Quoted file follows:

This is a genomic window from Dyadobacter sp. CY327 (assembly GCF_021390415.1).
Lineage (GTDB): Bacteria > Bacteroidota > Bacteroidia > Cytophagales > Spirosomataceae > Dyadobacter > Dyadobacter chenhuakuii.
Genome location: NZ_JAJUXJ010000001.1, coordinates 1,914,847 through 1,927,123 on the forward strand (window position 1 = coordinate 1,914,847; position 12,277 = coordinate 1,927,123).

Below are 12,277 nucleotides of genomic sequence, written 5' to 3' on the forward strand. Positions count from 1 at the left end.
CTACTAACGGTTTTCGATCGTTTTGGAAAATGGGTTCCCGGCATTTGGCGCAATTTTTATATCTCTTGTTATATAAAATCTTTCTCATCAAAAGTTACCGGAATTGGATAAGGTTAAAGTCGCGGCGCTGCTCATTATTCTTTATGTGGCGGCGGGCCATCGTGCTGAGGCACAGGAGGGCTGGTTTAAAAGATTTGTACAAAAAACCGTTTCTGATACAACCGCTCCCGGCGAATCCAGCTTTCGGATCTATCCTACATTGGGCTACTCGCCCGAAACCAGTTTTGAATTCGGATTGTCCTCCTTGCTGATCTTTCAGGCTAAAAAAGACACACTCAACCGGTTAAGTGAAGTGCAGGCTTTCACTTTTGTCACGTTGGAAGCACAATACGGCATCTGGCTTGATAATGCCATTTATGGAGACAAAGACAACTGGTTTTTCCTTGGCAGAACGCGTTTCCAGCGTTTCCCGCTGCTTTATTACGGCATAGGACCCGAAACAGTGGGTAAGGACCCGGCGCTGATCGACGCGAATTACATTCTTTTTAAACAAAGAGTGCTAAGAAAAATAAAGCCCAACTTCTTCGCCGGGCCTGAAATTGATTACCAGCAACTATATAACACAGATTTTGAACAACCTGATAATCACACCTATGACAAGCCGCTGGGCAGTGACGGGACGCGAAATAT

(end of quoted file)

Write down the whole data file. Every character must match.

This is a genomic window from Dyadobacter sp. CY327 (assembly GCF_021390415.1).
Lineage (GTDB): Bacteria > Bacteroidota > Bacteroidia > Cytophagales > Spirosomataceae > Dyadobacter > Dyadobacter chenhuakuii.
Genome location: NZ_JAJUXJ010000001.1, coordinates 1,914,847 through 1,927,123 on the forward strand (window position 1 = coordinate 1,914,847; position 12,277 = coordinate 1,927,123).

Below are 12,277 nucleotides of genomic sequence, written 5' to 3' on the forward strand. Positions count from 1 at the left end.
CTACTAACGGTTTTCGATCGTTTTGGAAAATGGGTTCCCGGCATTTGGCGCAATTTTTATATCTCTTGTTATATAAAATCTTTCTCATCAAAAGTTACCGGAATTGGATAAGGTTAAAGTCGCGGCGCTGCTCATTATTCTTTATGTGGCGGCGGGCCATCGTGCTGAGGCACAGGAGGGCTGGTTTAAAAGATTTGTACAAAAAACCGTTTCTGATACAACCGCTCCCGGCGAATCCAGCTTTCGGATCTATCCTACATTGGGCTACTCGCCCGAAACCAGTTTTGAATTCGGATTGTCCTCCTTGCTGATCTTTCAGGCTAAAAAAGACACACTCAACCGGTTAAGTGAAGTGCAGGCTTTCACTTTTGTCACGTTGGAAGCACAATACGGCATCTGGCTTGATAATGCCATTTATGGAGACAAAGACAACTGGTTTTTCCTTGGCAGAACGCGTTTCCAGCGTTTCCCGCTGCTTTATTACGGCATAGGACCCGAAACAGTGGGTAAGGACCCGGCGCTGATCGACGCGAATTACATTCTTTTTAAACAAAGAGTGCTAAGAAAAATAAAGCCCAACTTCTTCGCCGGGCCTGAAATTGATTACCAGCAACTATATAACACAGATTTTGAACAACCTGATAATCACACCTATGACAAGCCGCTGGGCAGTGACGGGACGCGAAATAT